Some production companies and organizations have installed quotas to ensure that people of color are being hired and getting funding. How do you feel about that?
I completely appreciate the quotas but sometimes those quotas appear good and appear like accountability tools but there are always work-arounds which we have seen in the independent sector. For example, there are some nonprofit funds designed for filmmakers of color and a white filmmaker would just go hire a person of color for cosmetic purposes and that person (of color) may not have any real creative contribution. They’re just window dressing to get the money. So, we need to know how to really examine and evaluate genuine inclusion and genuine diversity.
You are the first person of color to serve as the IDA’s executive director. Recently Erika Dilday became the first Black executive director of American Documentary. Do you think putting more people of color in gatekeeper positions will help change documentary landscape when it comes to inclusion and diversity?
It’s part of the solution. Leaders in all these documentaries sectors, their hearts have been in the right place. But yes, there was a curatorial clique, that again was well-intentioned, but what it did was that it prevented access to real influence among people of color. So, when people are trying to introduce equity programs, inclusion programs, diversity programs, essentially what you have is white leaders working on these programs on their terms. What they think is best for communities of color and underrepresented filmmakers. There’s an inherent patronizing perspective there. So – yes – hiring people of color to lead is part of the solution, but in the end, leaders of color are still going to have to deliver success. So, there are multiple layered challenges. There’s no one solution, but part of the solution is doing things differently.
Last year, HBO’s Tiger Woods series faced backlash over the fact that two white men directed the project. That led to the question of who is allowed to chronicle stories outside their race. What is your take on that?
I’m most interested in why people are upset (about it). That’s the deeper question. And they are upset because they don’t have access the way (those two white filmmakers have). The stakes are really about access. Access to resources; being taken seriously; getting the emails returned; being seriously being considered for a project.
Your predecessor Simon Kilmurry said that the dominance of the big streamers can lead to a homogenization in terms of documentary storytelling styles. Would you agree with his assessment?
People who are commissioning and who are acquiring (documentaries) are under pressure to succeed. So, investing in an accurate global non-fiction narrative might not be their priority. But delivering eyeballs to a sexy documentary about a pop musician or a sports figure or something really tabloidy might be. So, there are just very real pressures that (these programmers) are feeling. But there are very real consequences around that pursuit. Because there’s an interplay between society and non-fiction that doesn’t exist in the same way in the scripted arena. It’s a profound question the interplay between non-fiction film, society, and the consequences of a distorted narrative.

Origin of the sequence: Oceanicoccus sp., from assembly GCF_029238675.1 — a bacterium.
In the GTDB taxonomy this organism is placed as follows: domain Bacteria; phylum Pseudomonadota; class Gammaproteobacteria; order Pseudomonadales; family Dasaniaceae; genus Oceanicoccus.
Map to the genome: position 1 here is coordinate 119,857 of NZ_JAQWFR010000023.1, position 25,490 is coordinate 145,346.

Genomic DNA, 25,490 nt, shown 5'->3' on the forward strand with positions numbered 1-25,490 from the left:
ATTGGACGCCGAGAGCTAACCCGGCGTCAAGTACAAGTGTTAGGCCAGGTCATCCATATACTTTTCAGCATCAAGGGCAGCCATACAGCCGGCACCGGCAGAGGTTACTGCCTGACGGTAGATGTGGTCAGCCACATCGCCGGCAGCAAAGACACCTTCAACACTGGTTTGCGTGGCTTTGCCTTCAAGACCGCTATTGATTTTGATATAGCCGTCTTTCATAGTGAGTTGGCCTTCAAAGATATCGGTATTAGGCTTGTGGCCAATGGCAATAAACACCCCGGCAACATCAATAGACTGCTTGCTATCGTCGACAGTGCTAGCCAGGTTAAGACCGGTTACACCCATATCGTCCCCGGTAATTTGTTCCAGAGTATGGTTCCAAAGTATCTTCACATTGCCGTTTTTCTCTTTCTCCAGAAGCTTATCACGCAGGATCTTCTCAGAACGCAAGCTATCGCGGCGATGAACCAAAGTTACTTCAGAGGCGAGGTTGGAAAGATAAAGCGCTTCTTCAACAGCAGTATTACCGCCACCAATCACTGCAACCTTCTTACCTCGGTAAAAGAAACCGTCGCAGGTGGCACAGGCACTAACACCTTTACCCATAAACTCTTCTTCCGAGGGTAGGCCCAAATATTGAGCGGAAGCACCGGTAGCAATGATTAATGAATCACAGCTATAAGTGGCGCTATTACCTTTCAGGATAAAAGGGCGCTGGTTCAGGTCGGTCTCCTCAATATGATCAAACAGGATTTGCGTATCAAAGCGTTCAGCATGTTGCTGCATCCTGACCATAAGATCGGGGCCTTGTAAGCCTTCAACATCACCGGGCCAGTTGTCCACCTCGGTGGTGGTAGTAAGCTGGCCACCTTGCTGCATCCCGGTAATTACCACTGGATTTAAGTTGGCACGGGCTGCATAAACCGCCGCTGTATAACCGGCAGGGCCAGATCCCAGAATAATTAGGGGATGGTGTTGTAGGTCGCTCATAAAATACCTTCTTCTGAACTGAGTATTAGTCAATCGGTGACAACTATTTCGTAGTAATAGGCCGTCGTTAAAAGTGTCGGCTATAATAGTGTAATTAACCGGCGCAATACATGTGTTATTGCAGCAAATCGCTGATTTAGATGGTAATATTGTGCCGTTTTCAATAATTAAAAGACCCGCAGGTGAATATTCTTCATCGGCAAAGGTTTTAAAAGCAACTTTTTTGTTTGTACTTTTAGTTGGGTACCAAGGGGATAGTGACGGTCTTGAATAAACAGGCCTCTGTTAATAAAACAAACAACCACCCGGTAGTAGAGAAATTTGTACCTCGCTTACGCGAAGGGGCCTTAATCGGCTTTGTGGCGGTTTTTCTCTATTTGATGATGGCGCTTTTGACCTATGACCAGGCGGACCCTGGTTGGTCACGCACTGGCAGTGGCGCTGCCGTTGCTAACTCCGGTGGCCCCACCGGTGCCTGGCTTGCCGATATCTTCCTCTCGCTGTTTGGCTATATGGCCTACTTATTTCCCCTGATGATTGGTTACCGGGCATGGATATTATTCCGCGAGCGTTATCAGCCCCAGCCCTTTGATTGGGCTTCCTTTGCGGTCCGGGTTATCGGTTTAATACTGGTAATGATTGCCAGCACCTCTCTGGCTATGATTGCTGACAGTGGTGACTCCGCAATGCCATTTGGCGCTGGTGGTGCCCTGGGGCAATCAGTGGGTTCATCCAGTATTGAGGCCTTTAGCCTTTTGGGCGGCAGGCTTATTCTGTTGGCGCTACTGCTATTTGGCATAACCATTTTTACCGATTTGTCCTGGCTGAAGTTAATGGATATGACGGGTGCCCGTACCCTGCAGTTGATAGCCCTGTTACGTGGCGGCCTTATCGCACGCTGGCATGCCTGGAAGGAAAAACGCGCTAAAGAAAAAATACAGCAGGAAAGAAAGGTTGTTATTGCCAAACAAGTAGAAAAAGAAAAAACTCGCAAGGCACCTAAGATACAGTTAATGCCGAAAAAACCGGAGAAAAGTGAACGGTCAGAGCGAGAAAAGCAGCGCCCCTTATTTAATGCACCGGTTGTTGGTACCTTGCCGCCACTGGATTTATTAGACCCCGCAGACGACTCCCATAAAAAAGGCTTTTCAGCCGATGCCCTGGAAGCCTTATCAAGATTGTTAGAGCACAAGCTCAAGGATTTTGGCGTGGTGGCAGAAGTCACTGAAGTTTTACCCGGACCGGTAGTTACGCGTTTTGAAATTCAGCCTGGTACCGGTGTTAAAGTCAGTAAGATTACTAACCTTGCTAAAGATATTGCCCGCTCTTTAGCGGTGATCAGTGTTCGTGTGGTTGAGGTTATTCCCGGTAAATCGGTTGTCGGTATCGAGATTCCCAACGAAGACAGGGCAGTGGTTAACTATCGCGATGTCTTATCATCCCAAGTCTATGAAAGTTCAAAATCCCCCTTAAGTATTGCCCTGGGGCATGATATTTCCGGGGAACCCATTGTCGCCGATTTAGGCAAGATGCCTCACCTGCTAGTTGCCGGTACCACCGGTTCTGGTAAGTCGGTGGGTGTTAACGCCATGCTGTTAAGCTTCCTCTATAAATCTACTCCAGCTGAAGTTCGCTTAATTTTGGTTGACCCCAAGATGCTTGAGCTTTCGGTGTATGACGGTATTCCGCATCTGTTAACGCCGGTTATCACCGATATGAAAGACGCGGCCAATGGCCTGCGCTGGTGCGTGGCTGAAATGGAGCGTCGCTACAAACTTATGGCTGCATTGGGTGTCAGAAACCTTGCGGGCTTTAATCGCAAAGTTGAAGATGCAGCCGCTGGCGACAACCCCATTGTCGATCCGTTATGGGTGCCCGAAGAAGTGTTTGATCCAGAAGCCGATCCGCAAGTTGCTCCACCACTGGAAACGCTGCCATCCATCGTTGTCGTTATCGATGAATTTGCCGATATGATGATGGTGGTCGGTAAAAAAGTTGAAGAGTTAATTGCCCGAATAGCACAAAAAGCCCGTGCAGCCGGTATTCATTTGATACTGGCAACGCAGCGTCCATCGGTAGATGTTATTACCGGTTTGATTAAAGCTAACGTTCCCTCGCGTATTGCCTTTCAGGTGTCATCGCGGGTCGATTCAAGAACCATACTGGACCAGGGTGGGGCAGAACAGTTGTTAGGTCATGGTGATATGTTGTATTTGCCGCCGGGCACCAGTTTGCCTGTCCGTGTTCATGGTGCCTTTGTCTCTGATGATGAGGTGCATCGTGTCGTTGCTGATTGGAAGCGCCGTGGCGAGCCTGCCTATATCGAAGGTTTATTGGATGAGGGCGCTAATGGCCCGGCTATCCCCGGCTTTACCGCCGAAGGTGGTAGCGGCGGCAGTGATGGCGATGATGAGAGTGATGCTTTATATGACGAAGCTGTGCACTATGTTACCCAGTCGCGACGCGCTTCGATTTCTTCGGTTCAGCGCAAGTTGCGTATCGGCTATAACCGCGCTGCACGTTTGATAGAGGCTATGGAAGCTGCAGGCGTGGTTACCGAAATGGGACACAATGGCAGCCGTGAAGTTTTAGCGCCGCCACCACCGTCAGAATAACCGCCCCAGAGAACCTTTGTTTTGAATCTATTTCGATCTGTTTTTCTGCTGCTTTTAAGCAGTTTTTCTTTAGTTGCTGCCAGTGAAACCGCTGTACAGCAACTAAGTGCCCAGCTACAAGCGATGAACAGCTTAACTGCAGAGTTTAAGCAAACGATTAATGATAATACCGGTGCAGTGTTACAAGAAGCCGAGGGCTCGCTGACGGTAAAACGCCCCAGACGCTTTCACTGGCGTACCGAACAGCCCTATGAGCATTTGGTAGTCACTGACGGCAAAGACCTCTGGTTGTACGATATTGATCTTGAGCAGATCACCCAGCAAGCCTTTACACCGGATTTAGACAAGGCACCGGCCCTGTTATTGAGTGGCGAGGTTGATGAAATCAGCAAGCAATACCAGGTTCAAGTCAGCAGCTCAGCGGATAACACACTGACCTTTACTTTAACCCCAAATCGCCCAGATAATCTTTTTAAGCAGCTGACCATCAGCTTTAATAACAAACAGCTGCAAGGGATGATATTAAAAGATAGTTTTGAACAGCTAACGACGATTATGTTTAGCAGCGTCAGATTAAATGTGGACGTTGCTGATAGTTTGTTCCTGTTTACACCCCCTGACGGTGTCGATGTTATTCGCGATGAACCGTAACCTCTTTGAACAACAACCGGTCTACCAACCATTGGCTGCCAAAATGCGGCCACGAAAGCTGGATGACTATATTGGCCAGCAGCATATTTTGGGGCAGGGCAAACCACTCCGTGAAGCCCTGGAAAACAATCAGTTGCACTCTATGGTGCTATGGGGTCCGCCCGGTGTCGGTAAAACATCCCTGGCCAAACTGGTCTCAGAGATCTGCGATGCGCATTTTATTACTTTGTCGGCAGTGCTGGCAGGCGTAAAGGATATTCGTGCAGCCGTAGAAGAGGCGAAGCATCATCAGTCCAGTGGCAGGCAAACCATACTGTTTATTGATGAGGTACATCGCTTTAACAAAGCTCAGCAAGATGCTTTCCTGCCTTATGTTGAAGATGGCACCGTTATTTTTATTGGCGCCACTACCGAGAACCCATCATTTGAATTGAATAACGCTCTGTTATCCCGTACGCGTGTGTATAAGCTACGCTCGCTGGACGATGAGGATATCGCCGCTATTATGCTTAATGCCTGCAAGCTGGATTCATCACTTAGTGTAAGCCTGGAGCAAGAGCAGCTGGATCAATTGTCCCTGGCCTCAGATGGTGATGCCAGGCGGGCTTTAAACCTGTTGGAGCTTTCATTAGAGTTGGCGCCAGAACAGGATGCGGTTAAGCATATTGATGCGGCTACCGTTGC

During his tenure Kilmurry created more international connections for the IDA by doing events at IDFA and building links with the Documentary Assn. of Europe. Do you plan on increasing IDA’s global connections?
It’s definitely a priority to expand and be more inclusive of international filmmakers by working with organizations. It’s not just a domestic narrative that is at stake. It really is a global narrative.
IDA’s annual Getting Real Conference in Los Angeles was digital last year and had over 3,000 people from 50 countries attend. Normally, when the conference is in-person, approximately 1,000 people attend. Will the conference be hybrid this year to provide more inclusion?
Yes. We’re doing a hybrid event that is accessible for several reasons. Obviously, people want the in-person experience, but what we learned from last year is that because of the reach, particularly the international reach and people who can’t afford to travel domestically to L.A., that we have to make it accessible to the widest number of attendees.
I know it’s been less than two months since you started at IDA, but what’s your sense about actually getting the documentary landscape to open up and become more inclusive?
Cultural shifts are very difficult. Cultural shifts that involve industries that are very comfortable with how they operate and have very specific cultures can be harder to shift. What the IDA wants to do, which is to build these bridges anchored in equity, can be done collectively as a field. We have so many smart people in our industry, in every sector. We are at a pivotal societal moment that we can choose to do the right thing, or we can default to business as usual, and if we do that, we’re going to have this conversation again in five or 10 years.